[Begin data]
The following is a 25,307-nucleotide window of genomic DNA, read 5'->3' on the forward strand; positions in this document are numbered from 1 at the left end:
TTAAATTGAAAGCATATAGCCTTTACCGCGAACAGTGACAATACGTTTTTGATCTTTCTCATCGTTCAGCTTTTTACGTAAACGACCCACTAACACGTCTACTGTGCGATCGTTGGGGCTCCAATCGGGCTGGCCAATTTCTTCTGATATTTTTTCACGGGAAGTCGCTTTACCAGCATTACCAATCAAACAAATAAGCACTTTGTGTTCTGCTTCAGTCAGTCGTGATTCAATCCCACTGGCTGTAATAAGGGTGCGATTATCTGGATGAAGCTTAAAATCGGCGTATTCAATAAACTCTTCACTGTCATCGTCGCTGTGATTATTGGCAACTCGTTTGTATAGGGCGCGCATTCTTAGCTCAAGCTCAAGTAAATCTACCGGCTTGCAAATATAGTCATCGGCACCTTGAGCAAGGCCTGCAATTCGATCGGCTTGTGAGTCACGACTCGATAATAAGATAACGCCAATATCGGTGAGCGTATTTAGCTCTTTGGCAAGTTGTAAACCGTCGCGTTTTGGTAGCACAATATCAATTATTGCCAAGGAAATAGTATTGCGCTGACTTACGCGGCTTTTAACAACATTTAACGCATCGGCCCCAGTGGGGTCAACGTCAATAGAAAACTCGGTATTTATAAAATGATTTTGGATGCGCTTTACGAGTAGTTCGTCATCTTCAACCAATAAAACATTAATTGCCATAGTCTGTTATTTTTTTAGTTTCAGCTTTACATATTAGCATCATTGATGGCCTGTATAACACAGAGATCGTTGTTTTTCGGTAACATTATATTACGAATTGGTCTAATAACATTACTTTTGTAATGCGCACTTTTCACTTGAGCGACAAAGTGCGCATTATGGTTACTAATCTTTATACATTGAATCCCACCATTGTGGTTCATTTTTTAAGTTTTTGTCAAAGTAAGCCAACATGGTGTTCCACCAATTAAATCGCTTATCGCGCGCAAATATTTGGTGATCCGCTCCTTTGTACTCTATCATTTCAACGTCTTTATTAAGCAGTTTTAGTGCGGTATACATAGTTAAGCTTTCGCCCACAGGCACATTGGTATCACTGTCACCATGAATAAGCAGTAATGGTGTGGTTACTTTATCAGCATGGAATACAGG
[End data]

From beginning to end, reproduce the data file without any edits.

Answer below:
The following is a 25,307-nucleotide window of genomic DNA, read 5'->3' on the forward strand; positions in this document are numbered from 1 at the left end:
TTAAATTGAAAGCATATAGCCTTTACCGCGAACAGTGACAATACGTTTTTGATCTTTCTCATCGTTCAGCTTTTTACGTAAACGACCCACTAACACGTCTACTGTGCGATCGTTGGGGCTCCAATCGGGCTGGCCAATTTCTTCTGATATTTTTTCACGGGAAGTCGCTTTACCAGCATTACCAATCAAACAAATAAGCACTTTGTGTTCTGCTTCAGTCAGTCGTGATTCAATCCCACTGGCTGTAATAAGGGTGCGATTATCTGGATGAAGCTTAAAATCGGCGTATTCAATAAACTCTTCACTGTCATCGTCGCTGTGATTATTGGCAACTCGTTTGTATAGGGCGCGCATTCTTAGCTCAAGCTCAAGTAAATCTACCGGCTTGCAAATATAGTCATCGGCACCTTGAGCAAGGCCTGCAATTCGATCGGCTTGTGAGTCACGACTCGATAATAAGATAACGCCAATATCGGTGAGCGTATTTAGCTCTTTGGCAAGTTGTAAACCGTCGCGTTTTGGTAGCACAATATCAATTATTGCCAAGGAAATAGTATTGCGCTGACTTACGCGGCTTTTAACAACATTTAACGCATCGGCCCCAGTGGGGTCAACGTCAATAGAAAACTCGGTATTTATAAAATGATTTTGGATGCGCTTTACGAGTAGTTCGTCATCTTCAACCAATAAAACATTAATTGCCATAGTCTGTTATTTTTTTAGTTTCAGCTTTACATATTAGCATCATTGATGGCCTGTATAACACAGAGATCGTTGTTTTTCGGTAACATTATATTACGAATTGGTCTAATAACATTACTTTTGTAATGCGCACTTTTCACTTGAGCGACAAAGTGCGCATTATGGTTACTAATCTTTATACATTGAATCCCACCATTGTGGTTCATTTTTTAAGTTTTTGTCAAAGTAAGCCAACATGGTGTTCCACCAATTAAATCGCTTATCGCGCGCAAATATTTGGTGATCCGCTCCTTTGTACTCTATCATTTCAACGTCTTTATTAAGCAGTTTTAGTGCGGTATACATAGTTAAGCTTTCGCCCACAGGCACATTGGTATCACTGTCACCATGAATAAGCAGTAATGGTGTGGTTACTTTATCAGCATGGAATACAGG